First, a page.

Insurrection, Censorship, and Madness

Mark Fischler Integral Justice Warrior, Perspectives, Politics, Video, World Affairs 1 Comment


n January 6, 2021 a pro-Trump protest at the capitol building turned into a violent riot and insurrection, the first time the Capitol building was breached by a large group since it was burned to the ground in 1814.

The rioters beat one police officer to death with a fire extinguisher, and wounded another officer by beating him with an American flag while onlookers sang the Star Spangled Banner.

Four of Donald Trump’s supporters were killed during the violent insurrection at the Capitol, including one woman who was fatally shot by Capitol police, and another who was apparently trampled by fellow Trump supporters while holding a “Don’t Tread on Me” sign.

These rioters were apparently egged on by Trump himself, as well as by his attorney Rudy Giuliani (who was calling for “trial by combat” that very same day) and other pro-Trump voices like Lin Wood (who made an infamous Twitter post that said “Get the firing squads ready. Pence goes FIRST.”)

Watch as Mark and I take an in-depth look at the heart-breaking events at the Capitol, offering our own full-spectrum response to this American travesty. We also discuss the response coming from corporations such as Google, Twitter, and Facebook, who are now beginning to purge their platforms of far-right voices and Q anon supporters. Is censorship ever the right thing to do? If you think you have a simple answer to the question, you might be missing something important.

Topics include:

3:32 — Did Trump incite a riot?
15:01 — Was this comparable to BLM-related violence?
21:26 — The Age of Aperspectival Madness
45:19 — When plutocrats pose as populists
49:40 — A return to deep literacy and critical thinking
1:02:44 — Mark & Corey’s full-spectrum response to the insurrection at the Capitol
1:21:57 — Rights vs. what’s right: Big Tech censorship
1:58:27 — Looking ahead: the consequences of Georgia

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A note from Mark

As I contemplate the seemingly intractable divide in our politics I am broken hearted. The willingness to leave the echo chambers of those that only agree with our current point of view and engage with folks who have a different perspective is a rare act. And that my friends is a problem we must solve. Because at our essence we all seek happiness. At our essence we all seek to root out suffering.

It’s interesting because at least in terms of our personal behavior the wisdom traditions are unified across the board on how to root out suffering and live a happy existence. They tell us to contemplate who we are to the point where ego identification becomes very questionable (not solid). They tell us to think of others and take real steps to make their life better. Because the truth is we are all interconnected and the solid egoic self does not exist. In reality everything we say do, and touch has an impact on everyone, the planet and all its inhabitants. EVERYTHING. Which is why we are all brothers and sisters and in essence ONE. Which is why our intentions need to always be about HELPING THE WORLD.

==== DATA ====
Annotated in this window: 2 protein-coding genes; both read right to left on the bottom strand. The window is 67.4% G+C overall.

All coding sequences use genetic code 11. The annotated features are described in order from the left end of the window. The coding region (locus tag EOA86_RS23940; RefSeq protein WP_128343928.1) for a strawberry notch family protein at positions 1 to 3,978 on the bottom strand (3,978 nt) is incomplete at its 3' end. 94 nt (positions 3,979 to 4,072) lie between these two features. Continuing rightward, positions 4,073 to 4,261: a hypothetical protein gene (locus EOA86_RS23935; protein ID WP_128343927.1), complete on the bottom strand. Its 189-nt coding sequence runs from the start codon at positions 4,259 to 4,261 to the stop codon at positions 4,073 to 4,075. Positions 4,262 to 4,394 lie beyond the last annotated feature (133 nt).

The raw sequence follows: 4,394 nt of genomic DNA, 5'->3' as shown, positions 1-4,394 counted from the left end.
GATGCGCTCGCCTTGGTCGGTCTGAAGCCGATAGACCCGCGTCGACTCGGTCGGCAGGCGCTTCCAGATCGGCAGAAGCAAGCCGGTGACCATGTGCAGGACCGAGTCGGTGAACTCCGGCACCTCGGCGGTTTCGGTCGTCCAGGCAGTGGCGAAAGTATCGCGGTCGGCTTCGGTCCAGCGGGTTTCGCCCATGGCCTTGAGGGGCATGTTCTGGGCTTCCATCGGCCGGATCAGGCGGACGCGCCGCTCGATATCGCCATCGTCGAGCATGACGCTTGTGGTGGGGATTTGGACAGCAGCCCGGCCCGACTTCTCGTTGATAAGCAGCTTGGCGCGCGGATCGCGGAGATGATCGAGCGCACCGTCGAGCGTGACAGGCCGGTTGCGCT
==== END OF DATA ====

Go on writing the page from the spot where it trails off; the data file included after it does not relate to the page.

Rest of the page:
What if we were able to realize that absolute truth first before we lay the blame of our miseries on others? What if we asked ourselves if every post or conversation I have is in the spirit of making this world a better place, keeping in mind the fact that we are all interconnected?

Let’s hit the pause button on being so sure we know the right path to ensure domestic wellbeing for all of our people. Let’s have the humility to enter into a dialogue with our brothers and sisters who may see the world differently than us and use our words in the conversation in a way where we know it’s for the purpose to get it right and not be right. Curiosity, natural compassion and an open mind are the keys to relieving us of the Grand Canyon divide we currently face.

We’ve got some difficult days ahead my friends. Let’s be clear about each of our purposes and who the person across from you really is. They are Your BROTHER AND SISTER. Heartfelt blessings to every one of you on the days ahead. Mark ❤️

We hope that you enjoy the discussion as much as we did! Let us know what you think in the comments below.

If you enjoy this episode, be sure to check out more episodes of Integral Justice Warrior. Watch them all for only $1!

Mark Fischler

About Mark Fischler

Professor Fischler has worked extensively with alternative theoretical models in law, constitutional law, and higher education, and has published on integral applications to teaching, being a lawyer, and legal theory. His focus in the classroom is ethics and criminal procedure, and he is well respected for a teaching philosophy that emphasizes recognizing the humanity and dignity of each student.

Corey deVos

About Corey deVos

Corey W. deVos is the proverbial "man behind the curtain". He is Editor-in-Chief of Integral Life, as well as Managing Editor of He has worked for Integral Institute/Integal Life since Spring of 2003, and has been a student of integral theory and practice since 1996.